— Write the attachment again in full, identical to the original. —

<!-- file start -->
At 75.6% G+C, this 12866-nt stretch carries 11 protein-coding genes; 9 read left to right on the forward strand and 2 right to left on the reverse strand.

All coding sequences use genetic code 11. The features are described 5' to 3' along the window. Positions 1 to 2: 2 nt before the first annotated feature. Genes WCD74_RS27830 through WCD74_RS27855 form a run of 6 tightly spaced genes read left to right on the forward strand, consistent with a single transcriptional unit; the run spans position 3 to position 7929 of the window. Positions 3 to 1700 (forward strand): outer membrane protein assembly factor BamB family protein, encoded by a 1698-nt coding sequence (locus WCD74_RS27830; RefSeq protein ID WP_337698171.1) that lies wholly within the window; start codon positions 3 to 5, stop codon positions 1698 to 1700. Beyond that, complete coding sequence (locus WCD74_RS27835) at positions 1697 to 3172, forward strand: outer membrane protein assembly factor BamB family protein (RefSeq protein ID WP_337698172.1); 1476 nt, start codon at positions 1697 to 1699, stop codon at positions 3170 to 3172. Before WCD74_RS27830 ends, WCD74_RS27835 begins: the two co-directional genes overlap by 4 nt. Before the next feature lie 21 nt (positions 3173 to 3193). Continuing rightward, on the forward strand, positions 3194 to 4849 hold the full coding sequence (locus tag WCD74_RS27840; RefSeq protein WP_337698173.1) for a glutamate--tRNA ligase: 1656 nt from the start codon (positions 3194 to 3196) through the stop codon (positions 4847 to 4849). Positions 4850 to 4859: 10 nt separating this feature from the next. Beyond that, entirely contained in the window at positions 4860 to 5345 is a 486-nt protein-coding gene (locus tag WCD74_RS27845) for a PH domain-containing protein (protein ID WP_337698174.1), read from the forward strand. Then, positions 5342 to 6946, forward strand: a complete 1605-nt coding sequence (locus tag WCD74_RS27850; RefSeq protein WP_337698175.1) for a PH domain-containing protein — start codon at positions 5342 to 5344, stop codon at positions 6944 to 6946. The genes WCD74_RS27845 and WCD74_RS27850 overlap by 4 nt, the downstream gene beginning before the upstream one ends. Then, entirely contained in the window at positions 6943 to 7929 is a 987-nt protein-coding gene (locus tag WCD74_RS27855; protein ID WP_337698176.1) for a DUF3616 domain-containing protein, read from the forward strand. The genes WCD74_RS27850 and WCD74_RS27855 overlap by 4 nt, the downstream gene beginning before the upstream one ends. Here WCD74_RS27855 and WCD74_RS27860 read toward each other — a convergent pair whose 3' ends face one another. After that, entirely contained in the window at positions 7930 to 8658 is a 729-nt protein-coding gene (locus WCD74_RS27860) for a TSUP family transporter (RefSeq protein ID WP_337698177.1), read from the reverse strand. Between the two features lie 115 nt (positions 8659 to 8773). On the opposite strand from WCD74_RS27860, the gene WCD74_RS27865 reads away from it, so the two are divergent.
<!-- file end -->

At 75.6% G+C, this 12866-nt stretch carries 11 protein-coding genes; 9 read left to right on the forward strand and 2 right to left on the reverse strand.

All coding sequences use genetic code 11. The features are described 5' to 3' along the window. Positions 1 to 2: 2 nt before the first annotated feature. Genes WCD74_RS27830 through WCD74_RS27855 form a run of 6 tightly spaced genes read left to right on the forward strand, consistent with a single transcriptional unit; the run spans position 3 to position 7929 of the window. Positions 3 to 1700 (forward strand): outer membrane protein assembly factor BamB family protein, encoded by a 1698-nt coding sequence (locus WCD74_RS27830; RefSeq protein ID WP_337698171.1) that lies wholly within the window; start codon positions 3 to 5, stop codon positions 1698 to 1700. Beyond that, complete coding sequence (locus WCD74_RS27835) at positions 1697 to 3172, forward strand: outer membrane protein assembly factor BamB family protein (RefSeq protein ID WP_337698172.1); 1476 nt, start codon at positions 1697 to 1699, stop codon at positions 3170 to 3172. Before WCD74_RS27830 ends, WCD74_RS27835 begins: the two co-directional genes overlap by 4 nt. Before the next feature lie 21 nt (positions 3173 to 3193). Continuing rightward, on the forward strand, positions 3194 to 4849 hold the full coding sequence (locus tag WCD74_RS27840; RefSeq protein WP_337698173.1) for a glutamate--tRNA ligase: 1656 nt from the start codon (positions 3194 to 3196) through the stop codon (positions 4847 to 4849). Positions 4850 to 4859: 10 nt separating this feature from the next. Beyond that, entirely contained in the window at positions 4860 to 5345 is a 486-nt protein-coding gene (locus tag WCD74_RS27845) for a PH domain-containing protein (protein ID WP_337698174.1), read from the forward strand. Then, positions 5342 to 6946, forward strand: a complete 1605-nt coding sequence (locus tag WCD74_RS27850; RefSeq protein WP_337698175.1) for a PH domain-containing protein — start codon at positions 5342 to 5344, stop codon at positions 6944 to 6946. The genes WCD74_RS27845 and WCD74_RS27850 overlap by 4 nt, the downstream gene beginning before the upstream one ends. Then, entirely contained in the window at positions 6943 to 7929 is a 987-nt protein-coding gene (locus tag WCD74_RS27855; protein ID WP_337698176.1) for a DUF3616 domain-containing protein, read from the forward strand. The genes WCD74_RS27850 and WCD74_RS27855 overlap by 4 nt, the downstream gene beginning before the upstream one ends. Here WCD74_RS27855 and WCD74_RS27860 read toward each other — a convergent pair whose 3' ends face one another. After that, entirely contained in the window at positions 7930 to 8658 is a 729-nt protein-coding gene (locus WCD74_RS27860) for a TSUP family transporter (RefSeq protein ID WP_337698177.1), read from the reverse strand. Between the two features lie 115 nt (positions 8659 to 8773). On the opposite strand from WCD74_RS27860, the gene WCD74_RS27865 reads away from it, so the two are divergent.